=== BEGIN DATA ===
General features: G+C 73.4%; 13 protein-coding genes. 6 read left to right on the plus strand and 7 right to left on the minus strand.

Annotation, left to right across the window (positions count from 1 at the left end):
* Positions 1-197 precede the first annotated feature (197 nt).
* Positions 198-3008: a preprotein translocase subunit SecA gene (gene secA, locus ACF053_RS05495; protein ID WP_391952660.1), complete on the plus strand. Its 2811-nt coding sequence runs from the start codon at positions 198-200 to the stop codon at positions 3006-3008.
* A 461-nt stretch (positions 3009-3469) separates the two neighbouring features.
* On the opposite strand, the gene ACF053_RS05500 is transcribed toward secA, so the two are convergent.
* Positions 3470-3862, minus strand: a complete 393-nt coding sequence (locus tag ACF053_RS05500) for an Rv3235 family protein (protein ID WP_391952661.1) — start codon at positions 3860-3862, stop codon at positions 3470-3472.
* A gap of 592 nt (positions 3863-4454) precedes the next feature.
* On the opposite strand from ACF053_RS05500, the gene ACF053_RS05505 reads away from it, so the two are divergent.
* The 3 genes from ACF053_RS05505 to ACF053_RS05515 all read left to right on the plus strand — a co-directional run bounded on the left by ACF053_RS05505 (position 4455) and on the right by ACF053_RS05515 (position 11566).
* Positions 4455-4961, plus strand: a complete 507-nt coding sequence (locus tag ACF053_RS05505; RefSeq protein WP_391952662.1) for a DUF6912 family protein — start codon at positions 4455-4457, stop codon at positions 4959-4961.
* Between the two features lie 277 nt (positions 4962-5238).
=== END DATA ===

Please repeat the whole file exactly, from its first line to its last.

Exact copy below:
General features: G+C 73.4%; 13 protein-coding genes. 6 read left to right on the plus strand and 7 right to left on the minus strand.

Annotation, left to right across the window (positions count from 1 at the left end):
* Positions 1-197 precede the first annotated feature (197 nt).
* Positions 198-3008: a preprotein translocase subunit SecA gene (gene secA, locus ACF053_RS05495; protein ID WP_391952660.1), complete on the plus strand. Its 2811-nt coding sequence runs from the start codon at positions 198-200 to the stop codon at positions 3006-3008.
* A 461-nt stretch (positions 3009-3469) separates the two neighbouring features.
* On the opposite strand, the gene ACF053_RS05500 is transcribed toward secA, so the two are convergent.
* Positions 3470-3862, minus strand: a complete 393-nt coding sequence (locus tag ACF053_RS05500) for an Rv3235 family protein (protein ID WP_391952661.1) — start codon at positions 3860-3862, stop codon at positions 3470-3472.
* A gap of 592 nt (positions 3863-4454) precedes the next feature.
* On the opposite strand from ACF053_RS05500, the gene ACF053_RS05505 reads away from it, so the two are divergent.
* The 3 genes from ACF053_RS05505 to ACF053_RS05515 all read left to right on the plus strand — a co-directional run bounded on the left by ACF053_RS05505 (position 4455) and on the right by ACF053_RS05515 (position 11566).
* Positions 4455-4961, plus strand: a complete 507-nt coding sequence (locus tag ACF053_RS05505; RefSeq protein WP_391952662.1) for a DUF6912 family protein — start codon at positions 4455-4457, stop codon at positions 4959-4961.
* Between the two features lie 277 nt (positions 4962-5238).